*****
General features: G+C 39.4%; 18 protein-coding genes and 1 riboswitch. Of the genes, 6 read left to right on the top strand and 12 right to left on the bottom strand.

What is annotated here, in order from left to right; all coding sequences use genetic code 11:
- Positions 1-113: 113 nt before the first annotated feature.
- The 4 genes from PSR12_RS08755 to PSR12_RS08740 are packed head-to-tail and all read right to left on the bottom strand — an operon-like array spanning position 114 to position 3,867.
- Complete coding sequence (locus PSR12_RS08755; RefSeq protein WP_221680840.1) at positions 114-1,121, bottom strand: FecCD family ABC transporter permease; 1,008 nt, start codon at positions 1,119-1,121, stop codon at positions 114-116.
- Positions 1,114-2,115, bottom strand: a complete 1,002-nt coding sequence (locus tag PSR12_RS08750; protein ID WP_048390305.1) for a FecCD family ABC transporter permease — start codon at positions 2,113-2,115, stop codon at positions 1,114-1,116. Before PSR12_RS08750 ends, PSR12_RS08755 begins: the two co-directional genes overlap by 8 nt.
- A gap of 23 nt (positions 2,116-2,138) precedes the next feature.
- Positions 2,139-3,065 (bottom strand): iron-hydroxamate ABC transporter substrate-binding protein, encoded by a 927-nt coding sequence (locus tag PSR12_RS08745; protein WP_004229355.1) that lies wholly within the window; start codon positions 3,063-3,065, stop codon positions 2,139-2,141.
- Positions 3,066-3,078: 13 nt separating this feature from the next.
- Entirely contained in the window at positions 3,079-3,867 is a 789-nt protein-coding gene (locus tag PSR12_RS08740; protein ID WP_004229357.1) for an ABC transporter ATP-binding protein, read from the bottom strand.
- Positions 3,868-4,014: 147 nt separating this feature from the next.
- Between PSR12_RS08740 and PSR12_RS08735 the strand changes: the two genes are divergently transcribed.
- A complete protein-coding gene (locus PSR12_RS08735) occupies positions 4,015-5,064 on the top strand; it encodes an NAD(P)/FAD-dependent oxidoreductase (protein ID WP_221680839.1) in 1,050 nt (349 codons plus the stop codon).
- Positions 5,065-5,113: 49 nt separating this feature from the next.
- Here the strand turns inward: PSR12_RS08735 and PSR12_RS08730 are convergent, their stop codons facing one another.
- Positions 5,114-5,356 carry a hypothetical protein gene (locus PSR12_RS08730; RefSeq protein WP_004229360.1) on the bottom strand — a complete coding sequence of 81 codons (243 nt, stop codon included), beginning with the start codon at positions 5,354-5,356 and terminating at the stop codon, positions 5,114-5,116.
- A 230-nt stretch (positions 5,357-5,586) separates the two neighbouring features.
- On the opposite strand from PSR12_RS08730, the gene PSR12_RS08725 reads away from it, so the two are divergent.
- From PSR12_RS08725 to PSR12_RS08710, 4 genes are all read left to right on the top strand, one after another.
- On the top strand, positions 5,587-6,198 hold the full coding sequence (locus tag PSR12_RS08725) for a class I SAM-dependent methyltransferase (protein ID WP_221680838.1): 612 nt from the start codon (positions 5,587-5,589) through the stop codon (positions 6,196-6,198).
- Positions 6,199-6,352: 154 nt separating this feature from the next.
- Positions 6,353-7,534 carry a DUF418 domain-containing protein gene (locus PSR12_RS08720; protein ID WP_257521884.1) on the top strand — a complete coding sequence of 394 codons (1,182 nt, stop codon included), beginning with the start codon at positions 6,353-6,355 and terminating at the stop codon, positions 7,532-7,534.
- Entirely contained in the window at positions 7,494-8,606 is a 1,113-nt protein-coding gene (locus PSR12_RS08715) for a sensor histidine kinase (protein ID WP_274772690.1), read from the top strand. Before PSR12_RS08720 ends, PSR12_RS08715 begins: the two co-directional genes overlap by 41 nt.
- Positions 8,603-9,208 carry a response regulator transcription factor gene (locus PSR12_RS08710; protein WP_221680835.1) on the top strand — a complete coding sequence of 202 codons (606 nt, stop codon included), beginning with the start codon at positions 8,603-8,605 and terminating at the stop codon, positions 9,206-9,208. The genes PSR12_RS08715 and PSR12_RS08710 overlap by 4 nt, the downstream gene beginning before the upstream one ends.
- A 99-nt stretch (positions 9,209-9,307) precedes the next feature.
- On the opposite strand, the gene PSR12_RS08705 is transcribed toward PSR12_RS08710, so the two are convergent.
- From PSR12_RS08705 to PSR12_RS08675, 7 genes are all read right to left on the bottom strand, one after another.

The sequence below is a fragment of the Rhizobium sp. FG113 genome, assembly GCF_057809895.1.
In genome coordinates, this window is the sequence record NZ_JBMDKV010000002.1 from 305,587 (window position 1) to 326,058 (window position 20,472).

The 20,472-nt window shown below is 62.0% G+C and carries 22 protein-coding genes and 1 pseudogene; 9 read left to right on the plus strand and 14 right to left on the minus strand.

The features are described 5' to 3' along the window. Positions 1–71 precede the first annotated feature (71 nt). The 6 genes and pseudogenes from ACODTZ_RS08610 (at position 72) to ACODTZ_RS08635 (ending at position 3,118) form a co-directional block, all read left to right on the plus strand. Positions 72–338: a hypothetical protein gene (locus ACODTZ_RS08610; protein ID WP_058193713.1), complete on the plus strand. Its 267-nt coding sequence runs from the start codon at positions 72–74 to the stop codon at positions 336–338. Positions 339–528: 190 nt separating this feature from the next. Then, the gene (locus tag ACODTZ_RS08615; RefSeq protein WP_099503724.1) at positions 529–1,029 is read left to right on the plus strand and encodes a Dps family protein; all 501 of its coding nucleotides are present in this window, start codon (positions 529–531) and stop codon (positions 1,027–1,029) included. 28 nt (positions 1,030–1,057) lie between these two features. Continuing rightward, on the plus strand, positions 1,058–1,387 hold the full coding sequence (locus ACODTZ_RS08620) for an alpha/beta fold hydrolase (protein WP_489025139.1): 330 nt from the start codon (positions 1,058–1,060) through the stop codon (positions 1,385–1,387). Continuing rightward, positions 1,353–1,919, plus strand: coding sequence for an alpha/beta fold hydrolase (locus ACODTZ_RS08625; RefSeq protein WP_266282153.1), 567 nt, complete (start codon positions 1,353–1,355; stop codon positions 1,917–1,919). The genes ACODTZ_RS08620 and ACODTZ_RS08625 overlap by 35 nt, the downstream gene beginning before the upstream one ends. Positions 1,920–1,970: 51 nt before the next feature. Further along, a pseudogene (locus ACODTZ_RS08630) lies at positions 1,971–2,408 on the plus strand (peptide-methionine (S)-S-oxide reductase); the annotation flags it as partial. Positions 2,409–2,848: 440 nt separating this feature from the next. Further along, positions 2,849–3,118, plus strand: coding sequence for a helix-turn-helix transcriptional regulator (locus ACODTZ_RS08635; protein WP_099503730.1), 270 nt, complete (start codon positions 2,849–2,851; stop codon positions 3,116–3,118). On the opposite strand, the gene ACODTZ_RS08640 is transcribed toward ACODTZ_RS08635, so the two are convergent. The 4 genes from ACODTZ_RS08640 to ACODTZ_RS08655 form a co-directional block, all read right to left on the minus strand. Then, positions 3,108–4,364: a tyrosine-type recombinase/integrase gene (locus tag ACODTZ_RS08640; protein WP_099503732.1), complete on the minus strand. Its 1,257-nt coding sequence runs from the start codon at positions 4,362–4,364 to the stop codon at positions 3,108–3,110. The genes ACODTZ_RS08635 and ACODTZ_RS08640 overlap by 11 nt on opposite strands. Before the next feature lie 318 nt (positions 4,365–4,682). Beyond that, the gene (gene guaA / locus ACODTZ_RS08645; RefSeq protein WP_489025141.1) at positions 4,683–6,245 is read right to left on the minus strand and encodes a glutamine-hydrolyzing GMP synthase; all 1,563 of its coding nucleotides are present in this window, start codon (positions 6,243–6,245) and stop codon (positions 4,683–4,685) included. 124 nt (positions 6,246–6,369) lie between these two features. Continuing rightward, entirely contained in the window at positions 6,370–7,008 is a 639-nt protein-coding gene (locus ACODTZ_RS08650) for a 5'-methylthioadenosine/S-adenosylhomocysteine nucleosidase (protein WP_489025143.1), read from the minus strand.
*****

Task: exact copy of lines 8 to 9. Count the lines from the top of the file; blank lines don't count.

- Positions 2,139-3,065 (bottom strand): iron-hydroxamate ABC transporter substrate-binding protein, encoded by a 927-nt coding sequence (locus tag PSR12_RS08745; protein WP_004229355.1) that lies wholly within the window; start codon positions 3,063-3,065, stop codon positions 2,139-2,141.
- Positions 3,066-3,078: 13 nt separating this feature from the next.